The implications of this change is to hit those people that regularly go overdrawn for small amounts, where you can end up paying an extortionately high equivalent interest rate i.e. going overdrawn by £50 for 3 days a month would result in a fee of £36, against interest at 10% of less than £1.

Today's banking systems crash is not so surprising and represents just another step on the path towards the eventual disintegration of the bank as the government seeks to break up all of the tax payer bailed out banks that have been nationalised in all but name.

Source :

By Nadeem Walayat

Copyright © 2005-09 (Market Oracle Ltd). All rights reserved.

Nadeem Walayat has over 20 years experience of trading derivatives, portfolio management and analysing the financial markets, including one of few who both anticipated and Beat the 1987 Crash. Nadeem's forward looking analysis specialises on the housing market and interest rates. Nadeem is the Editor of The Market Oracle, a FREE Daily Financial Markets Analysis & Forecasting online publication. We present in-depth analysis from over 400 experienced analysts on a range of views of the probable direction of the financial markets. Thus enabling our readers to arrive at an informed opinion on future market direction.

Disclaimer: The above is a matter of opinion provided for general information purposes only and is not intended as investment advice. Information and analysis above are derived from sources and utilising methods believed to be reliable, but we cannot accept responsibility for any trading losses you may incur as a result of this analysis. Individuals should consult with their personal financial advisors before engaging in any trading activities.

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14 Nov 09, 16:19


J A Morton
17 Nov 09, 11:47
HBoS banking systems failure

A spokeswoman said: "Due to external power disruption in Yorkshire, which has impacted one of our IT centres there, some Halifax and Bank of Scotland systems have been affected this morning.

"Power has now been restored to the centre via our back-up generators.

"We are currently in the process of getting services back to normal. “

The spokeswoman’s comment says little for HBOS’s business resilience if, as she implies, the entirety of its banking systems are reliant on the continuity of a single external power supply. The reality is that the Copley Data Centre, where the failure occurred, has a gigantic Energy Centre equipped with batteries and generators designed to ensure an uninterruptible power supply to all business systems in just such a contingency. In the event of catastrophic failure of the Copley Centre, a mirror site 20 miles away, connected by dual, independently-routed high-speed data lines, can instantly take over. The basic principle is to ensure all systems are fault-tolerant, fail-safe, and with no single point of failure, much the same as is employed in the design of large aircraft. This is just the responsible approach to be expected of a significant retail bank.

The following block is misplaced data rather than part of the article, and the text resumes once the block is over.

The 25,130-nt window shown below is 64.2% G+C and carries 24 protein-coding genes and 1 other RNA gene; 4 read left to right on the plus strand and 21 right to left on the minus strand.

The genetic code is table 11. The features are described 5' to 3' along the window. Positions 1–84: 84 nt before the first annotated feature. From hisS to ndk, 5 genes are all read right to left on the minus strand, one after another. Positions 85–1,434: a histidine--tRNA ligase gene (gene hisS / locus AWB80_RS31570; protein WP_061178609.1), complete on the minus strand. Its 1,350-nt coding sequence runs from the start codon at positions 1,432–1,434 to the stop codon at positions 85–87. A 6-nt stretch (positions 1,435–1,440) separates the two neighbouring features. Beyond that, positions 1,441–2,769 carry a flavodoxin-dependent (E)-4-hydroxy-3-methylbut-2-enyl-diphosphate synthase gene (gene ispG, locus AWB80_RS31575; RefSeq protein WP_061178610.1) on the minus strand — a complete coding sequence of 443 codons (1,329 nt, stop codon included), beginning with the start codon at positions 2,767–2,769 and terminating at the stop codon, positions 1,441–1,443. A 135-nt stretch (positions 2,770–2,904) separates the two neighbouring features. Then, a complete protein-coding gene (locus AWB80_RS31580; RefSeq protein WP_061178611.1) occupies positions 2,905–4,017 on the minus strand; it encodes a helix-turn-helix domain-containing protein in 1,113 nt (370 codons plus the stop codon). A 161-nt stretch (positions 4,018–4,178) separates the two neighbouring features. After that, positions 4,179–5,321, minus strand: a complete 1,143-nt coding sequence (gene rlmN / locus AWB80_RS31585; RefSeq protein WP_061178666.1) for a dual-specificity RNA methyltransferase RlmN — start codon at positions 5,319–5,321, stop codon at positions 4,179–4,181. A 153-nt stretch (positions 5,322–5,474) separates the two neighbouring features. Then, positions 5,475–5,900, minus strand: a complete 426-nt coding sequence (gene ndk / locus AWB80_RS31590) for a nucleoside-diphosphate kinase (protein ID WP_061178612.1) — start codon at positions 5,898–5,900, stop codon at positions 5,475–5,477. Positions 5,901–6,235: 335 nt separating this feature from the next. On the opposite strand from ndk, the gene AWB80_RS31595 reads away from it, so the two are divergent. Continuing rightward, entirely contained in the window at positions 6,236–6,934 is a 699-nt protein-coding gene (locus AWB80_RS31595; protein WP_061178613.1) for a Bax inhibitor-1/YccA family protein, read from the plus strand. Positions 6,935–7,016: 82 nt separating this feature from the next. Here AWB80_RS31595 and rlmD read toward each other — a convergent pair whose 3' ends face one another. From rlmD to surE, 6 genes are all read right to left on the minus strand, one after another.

Why then did all this infrastructure, costing hundreds of millions, and subject to countless disaster recovery scenarios, apparently fail? It is asinine in the highest degree to imply, even if only for public consumption, that responsibility rests with an external electricity supplier.

The “process of getting services back to normal” will extend far beyond restoring availability of the banking systems. Branches spent much of a pre-Christmas Saturday manually recording transactions, which will retrospectively have to be input to the branch systems. According to Radio 4’s Moneybox, a £200 withdrawal limit was imposed, as branch staff could not check balances – they’re on the computer.

How long do you suppose it took for the fraudster community to cotton on to this – especially those with multiple stolen and/or cloned cards? If someone presents at the counter as Mr Joe or Mrs Jane Public, the staff can’t validate with a card swipe – that’s on the computer. They can’t ask security questions – they’re on the computer. They can’t validate his/her identity by requesting PIN entry – that’s on the computer. Hey, let’s present multiple cards at multiple branches at 200 quid a time – fantastic if you’re in London, with a high concentration of branches, and pretty damn good if you’re anywhere else.